The term covers a range of photosynthetic organisms, and many are not closely related. They are a polyphyletic group.
The term lumps together many different kinds of organisms. They have in common only that they are autotrophic: they use natural sources of energy and simple inorganic materials to build their forms. As non-vascular plants they do not have the kind of cell and tissue structure of land plants. They are a convenient but very loose term. Only in recent years has it become clear how different the many kinds of algae are.
Etymology and study[change | change source]
The singular alga is the Latin word for 'seaweed' and retains that meaning in English. Although some say that it is related to Latin algēre, 'be cold'. But, no reason is known to associate seaweed with temperature. A more likely source is alliga, 'binding, entwining'.
Biology and taxonomy[change | change source]
Algae are a large and diverse group of simple, typically autotrophic organisms. Some have one cell and others have many cells. The largest and most complex marine algae are called seaweeds. They are like plants, and "simple" because they lack the many distinct organs found in land plants. For that reason they are not classified as plants.
Though the prokaryotic cyanobacteria (formerly referred to as blue-green algae) were included as "algae" in older textbooks, it is not now. The term algae is now used for eukaryotic organisms. All true algae have a nucleus within a membrane and chloroplasts inside one or more membranes. However, algae are definitely not a monophyletic group, as they do not all descend from a common algal ancestor. Modern taxonomists propose splitting them up into monophyletic groups, but not everyone agrees how to do this.
Algae do not have the same structures that land plants do, such as leaves, roots, and other organs. Nearly all algae have parts that do photosynthesis the same way as cyanobacteria. They make oxygen, unlike other photosynthetic bacteria such as purple and green bacteria. Some unicellular species use only external energy sources and have limited or no photosynthetic parts.
Fossilized filamentous algae from the Vindhya basin have been dated back to 1.6 to 1.7 billion years ago.
Types of algae[change | change source]
Below are some important kinds of algae. The list is not complete.
- Green algae: they are regarded as plants because they use the same type of chlorophyll as green plants do. An evolutionary relationship between green algae and green plants is assumed.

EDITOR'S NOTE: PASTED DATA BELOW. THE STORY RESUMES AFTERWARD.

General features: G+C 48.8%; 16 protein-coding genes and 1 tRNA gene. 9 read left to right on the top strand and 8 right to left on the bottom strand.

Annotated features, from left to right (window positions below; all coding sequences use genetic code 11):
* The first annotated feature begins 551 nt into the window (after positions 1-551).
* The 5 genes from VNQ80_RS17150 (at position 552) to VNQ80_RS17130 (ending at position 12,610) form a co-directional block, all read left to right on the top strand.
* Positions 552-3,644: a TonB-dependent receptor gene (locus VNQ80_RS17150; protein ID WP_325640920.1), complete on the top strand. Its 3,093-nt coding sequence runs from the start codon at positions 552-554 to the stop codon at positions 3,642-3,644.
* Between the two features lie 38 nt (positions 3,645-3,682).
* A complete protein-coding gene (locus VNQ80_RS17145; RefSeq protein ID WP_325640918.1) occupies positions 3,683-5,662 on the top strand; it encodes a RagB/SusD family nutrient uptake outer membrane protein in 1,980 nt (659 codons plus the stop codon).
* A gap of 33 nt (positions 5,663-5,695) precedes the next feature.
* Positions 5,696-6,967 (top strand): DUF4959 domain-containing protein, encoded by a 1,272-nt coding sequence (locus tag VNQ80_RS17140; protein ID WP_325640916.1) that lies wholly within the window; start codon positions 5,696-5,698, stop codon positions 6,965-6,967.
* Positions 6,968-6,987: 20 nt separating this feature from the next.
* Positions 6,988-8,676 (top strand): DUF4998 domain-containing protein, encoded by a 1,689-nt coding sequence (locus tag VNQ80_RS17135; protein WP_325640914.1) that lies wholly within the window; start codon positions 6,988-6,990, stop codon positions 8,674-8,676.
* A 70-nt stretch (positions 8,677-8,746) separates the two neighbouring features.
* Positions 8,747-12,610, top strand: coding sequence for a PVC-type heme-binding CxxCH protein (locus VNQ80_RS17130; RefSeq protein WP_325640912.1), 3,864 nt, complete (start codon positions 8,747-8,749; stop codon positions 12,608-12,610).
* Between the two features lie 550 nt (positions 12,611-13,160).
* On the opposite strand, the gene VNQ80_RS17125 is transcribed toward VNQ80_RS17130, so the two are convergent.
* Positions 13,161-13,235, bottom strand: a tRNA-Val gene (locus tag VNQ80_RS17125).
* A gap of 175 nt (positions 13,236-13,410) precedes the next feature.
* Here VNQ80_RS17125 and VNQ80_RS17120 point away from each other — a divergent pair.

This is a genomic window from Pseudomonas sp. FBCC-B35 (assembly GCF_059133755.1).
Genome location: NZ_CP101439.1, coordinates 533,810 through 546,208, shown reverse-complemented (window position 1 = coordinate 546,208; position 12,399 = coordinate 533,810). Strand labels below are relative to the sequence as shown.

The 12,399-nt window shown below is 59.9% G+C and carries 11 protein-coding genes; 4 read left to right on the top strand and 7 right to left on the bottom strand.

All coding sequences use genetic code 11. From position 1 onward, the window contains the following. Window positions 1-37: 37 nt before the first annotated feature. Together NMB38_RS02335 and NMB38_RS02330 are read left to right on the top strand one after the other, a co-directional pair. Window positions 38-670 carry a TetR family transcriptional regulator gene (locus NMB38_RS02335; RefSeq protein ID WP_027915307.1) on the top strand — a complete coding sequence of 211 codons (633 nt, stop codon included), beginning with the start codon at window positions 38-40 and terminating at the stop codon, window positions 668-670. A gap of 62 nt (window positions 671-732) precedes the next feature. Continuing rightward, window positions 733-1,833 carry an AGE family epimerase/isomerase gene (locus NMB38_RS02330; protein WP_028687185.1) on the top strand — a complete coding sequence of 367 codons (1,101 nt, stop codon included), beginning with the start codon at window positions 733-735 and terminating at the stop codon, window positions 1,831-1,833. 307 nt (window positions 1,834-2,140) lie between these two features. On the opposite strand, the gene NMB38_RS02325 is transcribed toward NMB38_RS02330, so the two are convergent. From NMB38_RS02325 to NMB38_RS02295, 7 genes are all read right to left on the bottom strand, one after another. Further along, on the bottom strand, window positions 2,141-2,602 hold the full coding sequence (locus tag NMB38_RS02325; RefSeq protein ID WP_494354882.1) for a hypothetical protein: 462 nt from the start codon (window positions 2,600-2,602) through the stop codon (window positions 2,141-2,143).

- Red algae: use a red pigment to capture the energy of sunlight, and so thought to have evolved separately from green plants.
- Brown algae: use chlorophyll a, but have several other biochemical differences. Also not considered a green plant.
- Yellow-green algae: the Xanthophyceae.
- Golden algae: the Chrysophyceae.
Life style[change | change source]
Ecology[change | change source]
Algae are usually found in damp places or water, and are common on land and water. However, algae on land are usually inconspicuous and are far more common in moist, tropical regions than dry ones. Algae do not have vascular tissues and other adaptations to live on land, but they can endure dryness and other conditions in symbiosis with a fungus as lichen.
The various sorts of algae play significant roles in aquatic ecology. Microscopic forms that live suspended in the water column are called phytoplankton. They provide the food base for most marine food chains. Kelp grows mostly in shallow marine waters. Some are used as human food or harvested for agar or fertilizer. Kelp can grow in large stands called kelp forests. These forests prevent some of the damage from waves. Many different species live in them, including sea urchins, sea otters, and abalone.
Some algae may harm other species. Some algae may reproduce a lot, and make an algal bloom. These algae may make protective toxins which kill fish in the water. Dinoflagellates make a compound that turns the flesh of fish into slime. Then the algae eats this nutritious liquid.
Symbiosis[change | change source]